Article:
Regular reporting on population-level eye health status is also required. After a 30-year deficit in national population-level eye health data, the National Indigenous Eye Health Survey was conducted in 2008 and its findings highlighted the gross inequities in the burden of avoidable visual impairment and blindness among Indigenous adults.7 National data are needed every 5 years to monitor progress and meet Australia's international commitment to regularly monitor disease burden and reduce prevalence of avoidable blindness under World Health Assembly resolution 66.4.8 The Australian Government has recently committed funding for a National Eye Health Survey, to assess the eye health of both Indigenous and non-Indigenous Australians. This survey will update the data on vision loss, gauge the collective impact of roadmap activities and help inform future priority action areas.
Eliminating cost as a barrier to accessing eye care
To eliminate cost as a barrier to service uptake, the importance of cost-certainty and bulk-billing have been highlighted for clinicians.9 Approaches to health authorities have sought to reduce consulting fees charged above schedule and to ensure adequate public ophthalmology services.
Cost is also a potential barrier to accessing glasses. Criteria for nationally consistent subsidised spectacle schemes have been endorsed by eye care and Aboriginal peak bodies. Currently, availability, eligibility to access subsidies and out-of-pocket expense vary greatly between jurisdictions.10 Indigenous patients in Victoria can obtain subsidised spectacles at an out-of-pocket cost of $10. In other states, there is limited supply of free glasses under subsidy schemes. Advocacy continues for appropriate low-cost spectacle schemes in each jurisdiction.
Building eye health workforce capacity and coordination of care
Measures to increase workforce capacity, sustainability and resources include increased Commonwealth funding for visiting services, equipment and infrastructure; earmarked funding for ophthalmology training in outback services; and a Medicare item number for retinal photography to increase coverage of retinal screening for people with diabetes.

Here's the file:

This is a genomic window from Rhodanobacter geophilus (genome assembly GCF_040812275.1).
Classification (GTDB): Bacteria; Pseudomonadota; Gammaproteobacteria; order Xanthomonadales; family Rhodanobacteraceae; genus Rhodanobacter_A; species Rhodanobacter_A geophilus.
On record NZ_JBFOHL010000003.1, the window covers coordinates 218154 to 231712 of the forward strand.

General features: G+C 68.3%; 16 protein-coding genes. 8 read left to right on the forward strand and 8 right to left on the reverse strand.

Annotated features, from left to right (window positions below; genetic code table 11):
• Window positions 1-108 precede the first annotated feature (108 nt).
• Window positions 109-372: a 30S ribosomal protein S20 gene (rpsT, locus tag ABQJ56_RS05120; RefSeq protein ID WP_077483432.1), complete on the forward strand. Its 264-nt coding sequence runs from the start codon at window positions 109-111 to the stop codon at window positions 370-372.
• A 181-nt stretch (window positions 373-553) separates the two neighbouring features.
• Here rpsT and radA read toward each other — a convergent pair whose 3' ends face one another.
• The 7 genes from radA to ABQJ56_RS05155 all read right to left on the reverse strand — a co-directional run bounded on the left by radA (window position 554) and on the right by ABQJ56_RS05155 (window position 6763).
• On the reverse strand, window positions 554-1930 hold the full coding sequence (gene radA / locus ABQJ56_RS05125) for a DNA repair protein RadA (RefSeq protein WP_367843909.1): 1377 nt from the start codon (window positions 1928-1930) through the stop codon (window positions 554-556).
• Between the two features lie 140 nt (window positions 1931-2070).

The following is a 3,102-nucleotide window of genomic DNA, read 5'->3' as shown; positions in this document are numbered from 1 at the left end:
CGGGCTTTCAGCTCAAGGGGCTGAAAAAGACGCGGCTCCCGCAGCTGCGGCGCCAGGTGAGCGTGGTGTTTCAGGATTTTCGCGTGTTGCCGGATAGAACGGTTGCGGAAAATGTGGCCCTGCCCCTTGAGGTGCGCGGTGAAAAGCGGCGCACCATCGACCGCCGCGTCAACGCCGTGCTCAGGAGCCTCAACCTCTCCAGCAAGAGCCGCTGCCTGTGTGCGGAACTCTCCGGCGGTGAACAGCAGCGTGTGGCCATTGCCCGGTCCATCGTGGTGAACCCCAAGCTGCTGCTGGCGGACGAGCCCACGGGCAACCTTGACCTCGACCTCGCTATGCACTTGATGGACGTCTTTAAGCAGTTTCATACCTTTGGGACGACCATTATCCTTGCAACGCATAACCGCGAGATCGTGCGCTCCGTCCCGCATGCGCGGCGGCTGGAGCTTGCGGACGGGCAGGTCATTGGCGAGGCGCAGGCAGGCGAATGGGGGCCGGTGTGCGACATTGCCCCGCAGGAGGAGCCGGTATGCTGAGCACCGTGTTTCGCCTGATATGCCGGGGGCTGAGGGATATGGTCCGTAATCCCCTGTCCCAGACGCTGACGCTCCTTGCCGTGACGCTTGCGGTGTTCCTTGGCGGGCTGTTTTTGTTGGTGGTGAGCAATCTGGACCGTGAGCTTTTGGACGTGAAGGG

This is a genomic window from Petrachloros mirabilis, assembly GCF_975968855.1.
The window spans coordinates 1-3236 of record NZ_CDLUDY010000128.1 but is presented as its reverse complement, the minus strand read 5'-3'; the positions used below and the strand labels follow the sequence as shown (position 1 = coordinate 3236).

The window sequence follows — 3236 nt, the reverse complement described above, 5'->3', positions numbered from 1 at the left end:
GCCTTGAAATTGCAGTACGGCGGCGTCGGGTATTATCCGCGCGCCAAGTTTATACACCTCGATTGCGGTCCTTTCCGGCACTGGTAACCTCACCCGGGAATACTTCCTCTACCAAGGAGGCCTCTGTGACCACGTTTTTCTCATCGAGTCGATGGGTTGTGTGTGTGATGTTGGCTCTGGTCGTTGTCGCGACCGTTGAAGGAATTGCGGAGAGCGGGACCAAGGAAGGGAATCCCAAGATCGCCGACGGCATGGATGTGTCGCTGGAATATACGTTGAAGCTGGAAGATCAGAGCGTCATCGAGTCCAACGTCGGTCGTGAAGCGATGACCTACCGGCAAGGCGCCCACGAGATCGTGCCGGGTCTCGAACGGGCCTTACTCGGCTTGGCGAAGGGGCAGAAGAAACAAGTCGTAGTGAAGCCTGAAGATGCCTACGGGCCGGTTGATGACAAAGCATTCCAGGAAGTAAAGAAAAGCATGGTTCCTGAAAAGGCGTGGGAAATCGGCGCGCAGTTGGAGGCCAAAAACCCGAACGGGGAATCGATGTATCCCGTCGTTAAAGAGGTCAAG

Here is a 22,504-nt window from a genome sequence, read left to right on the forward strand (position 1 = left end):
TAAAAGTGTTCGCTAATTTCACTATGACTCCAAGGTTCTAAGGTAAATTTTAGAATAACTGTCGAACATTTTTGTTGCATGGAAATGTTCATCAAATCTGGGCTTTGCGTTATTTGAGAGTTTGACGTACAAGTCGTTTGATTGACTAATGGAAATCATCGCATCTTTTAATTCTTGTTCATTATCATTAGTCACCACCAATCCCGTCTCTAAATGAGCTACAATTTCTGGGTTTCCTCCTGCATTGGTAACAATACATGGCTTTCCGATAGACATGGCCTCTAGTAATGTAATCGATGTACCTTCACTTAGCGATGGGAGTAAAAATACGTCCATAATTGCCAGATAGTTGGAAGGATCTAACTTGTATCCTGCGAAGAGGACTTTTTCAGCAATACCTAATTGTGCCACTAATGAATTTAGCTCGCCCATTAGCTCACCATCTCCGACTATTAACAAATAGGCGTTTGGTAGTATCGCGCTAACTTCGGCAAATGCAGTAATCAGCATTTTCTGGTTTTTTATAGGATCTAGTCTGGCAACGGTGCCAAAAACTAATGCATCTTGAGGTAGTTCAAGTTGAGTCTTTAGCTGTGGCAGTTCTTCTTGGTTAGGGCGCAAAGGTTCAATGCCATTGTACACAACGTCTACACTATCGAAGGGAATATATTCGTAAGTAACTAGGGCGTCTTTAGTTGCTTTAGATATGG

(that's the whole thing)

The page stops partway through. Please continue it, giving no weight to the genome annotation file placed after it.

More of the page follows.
Recommendations for medical software packages include prompts for providers for annual eye examinations when an Indigenous patient with diabetes presents for care.
Commonwealth funds for visiting optometry and ophthalmology services will be allocated through jurisdictional fundholders from 2015. Significant efforts to improve funding arrangements, and for fundholders to improve the coordination of visiting services, will ensure the appropriate sequencing, frequency and mix of services.
Over the 3 years since the launch of the roadmap to close the gap for vision, progress has been made to increase services, improve efficiencies and support better Indigenous patient engagement with the eye care system. Demonstrable gains are being made and there is growing momentum around the roadmap initiatives, but much remains to be done, and increased government support is required. In partnership with Indigenous communities and organisations, the public health and medical communities have a responsibility to engage with this effort and help close the gap for vision. The template used for eye care has high relevance for integrating care between primary health and essentially all visiting specialist services. With concerted multisectoral effort, political will and a commitment to establishing a sustainable eye care system, the gross disparities in eye health that exist between Indigenous and non-Indigenous Australians can be eliminated. Equity in vision in Australia may well be in sight.